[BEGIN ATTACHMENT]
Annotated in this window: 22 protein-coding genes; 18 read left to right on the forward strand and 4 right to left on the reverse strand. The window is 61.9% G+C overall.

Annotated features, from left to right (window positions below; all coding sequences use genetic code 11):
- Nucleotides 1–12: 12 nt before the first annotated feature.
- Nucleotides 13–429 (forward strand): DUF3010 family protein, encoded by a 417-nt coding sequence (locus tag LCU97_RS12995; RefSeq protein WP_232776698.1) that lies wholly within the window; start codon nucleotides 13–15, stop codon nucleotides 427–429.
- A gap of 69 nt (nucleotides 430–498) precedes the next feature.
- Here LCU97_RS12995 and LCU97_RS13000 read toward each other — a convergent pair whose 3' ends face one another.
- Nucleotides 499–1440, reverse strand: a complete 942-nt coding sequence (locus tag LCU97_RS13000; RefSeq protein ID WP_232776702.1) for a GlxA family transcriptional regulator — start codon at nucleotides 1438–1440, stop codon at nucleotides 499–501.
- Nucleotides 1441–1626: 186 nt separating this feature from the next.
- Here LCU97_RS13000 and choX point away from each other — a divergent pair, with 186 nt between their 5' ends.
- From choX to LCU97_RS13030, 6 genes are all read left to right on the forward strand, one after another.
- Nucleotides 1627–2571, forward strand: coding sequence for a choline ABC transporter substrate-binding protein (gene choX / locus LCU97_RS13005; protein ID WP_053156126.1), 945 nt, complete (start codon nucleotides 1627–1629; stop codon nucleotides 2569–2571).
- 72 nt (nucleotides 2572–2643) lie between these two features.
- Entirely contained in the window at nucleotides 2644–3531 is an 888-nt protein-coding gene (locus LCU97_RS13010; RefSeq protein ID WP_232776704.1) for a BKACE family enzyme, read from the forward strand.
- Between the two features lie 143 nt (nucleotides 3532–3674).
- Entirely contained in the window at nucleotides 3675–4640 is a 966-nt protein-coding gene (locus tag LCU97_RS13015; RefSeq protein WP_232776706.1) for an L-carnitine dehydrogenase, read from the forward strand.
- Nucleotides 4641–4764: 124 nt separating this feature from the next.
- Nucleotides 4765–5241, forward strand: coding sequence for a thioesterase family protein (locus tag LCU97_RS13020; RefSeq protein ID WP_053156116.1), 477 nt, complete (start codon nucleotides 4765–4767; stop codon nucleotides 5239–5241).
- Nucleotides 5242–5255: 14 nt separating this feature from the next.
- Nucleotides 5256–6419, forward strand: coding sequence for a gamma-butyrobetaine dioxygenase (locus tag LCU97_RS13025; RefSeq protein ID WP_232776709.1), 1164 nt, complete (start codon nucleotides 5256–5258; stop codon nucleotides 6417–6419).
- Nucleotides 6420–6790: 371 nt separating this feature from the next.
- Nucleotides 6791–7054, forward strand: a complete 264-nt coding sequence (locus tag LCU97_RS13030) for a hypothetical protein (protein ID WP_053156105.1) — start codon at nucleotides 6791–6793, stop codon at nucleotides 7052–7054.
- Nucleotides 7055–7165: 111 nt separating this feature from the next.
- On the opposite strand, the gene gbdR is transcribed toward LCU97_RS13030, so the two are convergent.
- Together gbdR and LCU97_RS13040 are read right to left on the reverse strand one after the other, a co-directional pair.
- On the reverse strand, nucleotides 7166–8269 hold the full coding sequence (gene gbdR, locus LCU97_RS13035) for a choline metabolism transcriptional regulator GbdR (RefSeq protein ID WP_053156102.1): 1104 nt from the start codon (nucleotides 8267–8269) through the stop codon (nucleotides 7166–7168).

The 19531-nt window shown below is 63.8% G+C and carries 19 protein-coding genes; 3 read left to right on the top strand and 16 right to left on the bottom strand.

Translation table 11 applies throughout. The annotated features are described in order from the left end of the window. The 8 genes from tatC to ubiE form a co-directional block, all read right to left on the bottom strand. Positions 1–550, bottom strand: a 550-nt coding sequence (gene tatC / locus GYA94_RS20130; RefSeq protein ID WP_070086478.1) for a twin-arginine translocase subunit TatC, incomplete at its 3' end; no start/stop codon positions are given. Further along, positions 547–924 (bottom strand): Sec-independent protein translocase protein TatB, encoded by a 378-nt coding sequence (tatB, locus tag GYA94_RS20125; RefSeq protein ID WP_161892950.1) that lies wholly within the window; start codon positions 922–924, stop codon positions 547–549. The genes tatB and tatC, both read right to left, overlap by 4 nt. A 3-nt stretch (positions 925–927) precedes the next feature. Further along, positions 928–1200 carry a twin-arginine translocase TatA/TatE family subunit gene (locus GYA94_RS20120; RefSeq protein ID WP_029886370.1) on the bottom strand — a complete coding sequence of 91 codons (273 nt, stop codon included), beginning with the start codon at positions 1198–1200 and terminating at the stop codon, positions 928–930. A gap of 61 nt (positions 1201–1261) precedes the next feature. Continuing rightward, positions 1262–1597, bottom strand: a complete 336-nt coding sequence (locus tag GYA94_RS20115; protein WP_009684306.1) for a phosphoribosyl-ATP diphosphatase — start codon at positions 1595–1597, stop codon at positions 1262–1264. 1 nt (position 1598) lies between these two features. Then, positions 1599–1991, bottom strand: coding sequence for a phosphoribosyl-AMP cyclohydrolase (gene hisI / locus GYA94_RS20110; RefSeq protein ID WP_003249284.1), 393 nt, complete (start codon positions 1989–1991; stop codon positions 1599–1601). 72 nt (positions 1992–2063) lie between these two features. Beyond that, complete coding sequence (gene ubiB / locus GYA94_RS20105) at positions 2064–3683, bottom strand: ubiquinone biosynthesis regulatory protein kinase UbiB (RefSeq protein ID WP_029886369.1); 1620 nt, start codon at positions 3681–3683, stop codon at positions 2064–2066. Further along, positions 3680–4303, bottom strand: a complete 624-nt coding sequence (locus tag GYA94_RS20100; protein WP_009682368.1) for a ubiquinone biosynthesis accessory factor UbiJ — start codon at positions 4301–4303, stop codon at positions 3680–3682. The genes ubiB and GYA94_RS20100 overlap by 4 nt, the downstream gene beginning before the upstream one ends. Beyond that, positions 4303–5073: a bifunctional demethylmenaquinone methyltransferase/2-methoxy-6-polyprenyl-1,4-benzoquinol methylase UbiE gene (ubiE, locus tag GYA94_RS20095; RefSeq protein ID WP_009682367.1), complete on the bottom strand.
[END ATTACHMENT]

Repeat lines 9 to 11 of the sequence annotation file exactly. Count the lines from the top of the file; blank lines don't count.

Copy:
- Here LCU97_RS13000 and choX point away from each other — a divergent pair, with 186 nt between their 5' ends.
- From choX to LCU97_RS13030, 6 genes are all read left to right on the forward strand, one after another.
- Nucleotides 1627–2571, forward strand: coding sequence for a choline ABC transporter substrate-binding protein (gene choX / locus LCU97_RS13005; protein ID WP_053156126.1), 945 nt, complete (start codon nucleotides 1627–1629; stop codon nucleotides 2569–2571).